• Structural and functional characterization of the human apical sodium-dependent bile acid transporter

      Banerjee, Antara; Swaan, Peter W. (2005)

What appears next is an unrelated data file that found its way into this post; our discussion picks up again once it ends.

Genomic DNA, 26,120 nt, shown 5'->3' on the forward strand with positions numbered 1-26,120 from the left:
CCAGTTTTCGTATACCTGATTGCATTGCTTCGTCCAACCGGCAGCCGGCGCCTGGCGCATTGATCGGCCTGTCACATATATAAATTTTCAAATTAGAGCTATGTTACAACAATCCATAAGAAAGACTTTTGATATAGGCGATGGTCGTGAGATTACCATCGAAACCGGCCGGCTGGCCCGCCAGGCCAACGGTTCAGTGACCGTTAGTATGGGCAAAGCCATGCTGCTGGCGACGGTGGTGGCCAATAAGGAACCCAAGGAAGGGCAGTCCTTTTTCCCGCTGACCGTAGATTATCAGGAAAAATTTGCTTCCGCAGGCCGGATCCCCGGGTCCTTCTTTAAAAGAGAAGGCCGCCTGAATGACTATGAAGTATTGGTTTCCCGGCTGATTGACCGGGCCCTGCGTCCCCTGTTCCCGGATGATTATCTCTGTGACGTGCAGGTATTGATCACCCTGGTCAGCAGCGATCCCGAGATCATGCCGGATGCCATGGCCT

The human apical sodium-dependent bile acid transporter (hASBT), an essential component of the enterohepatic circulation (EHC), is responsible for bile acid reabsorption from the lumen of the distal ileum and plays a critical role in bile acid and cholesterol homeostasis. Lack of a crystal structure for ASBT, limits our understanding of the structural and functional determinants of transport. The work in this dissertation was carried out to characterize the structural components and determine their overall role in ASBT function. In particular, the work described here was aimed to (1) elucidate and further understand the topological framework of hASBT by epitope insertion, (2) evaluate the role of N-glycosylation and the N-terminal domain in ASBT function by alanine scanning mutagenesis, (3) probe the role of the endogenous cysteines using thiol modifiers and various bile acid conjugates, (4) and to determine the sodium, and bile acid translocation pathway comprising residues of transmembrane (TM) domain seven and extracellular loop (EL) three using substituted cysteine accessibility method. Due to conflicting experimental evidence, the membrane topography of ASBT, predicted to comprise 7 to 9 putative TM domains, remains unresolved. Our results from epitope insertion clearly, support a 7TM model. The work that followed was aimed at characterizing some of the functionally critical domains of this transporter. Alanine scanning mutagenesis showed that the N-terminal region was vital for function and mutation of the N-glycosylation site was responsible for reduced uptake activity but did not impact trafficking of the protein to the plasma membrane. Evaluation of the endogenous cysteine residues revealed that multiple Cys residues are essential for hASBT function and C270A in combination with methanethiosulfonate (NITS) reagents and bile acid-NITS conjugates can aid in defining the putative ligand binding region(s). Cysteine mutants of EL3 and TM7 were generated using C270A, and in conjunction with thiol-modification it was shown that EL3 forms the primary sodium interaction site while TM7 lines the substrate translocation pathway. Furthermore, critical residues involved in the process were also identified. Overall, the work carried out in this dissertation will aid in the advancement of drug design and improve our understanding of the features that are essential for recognition of effective inhibitors for this transporter.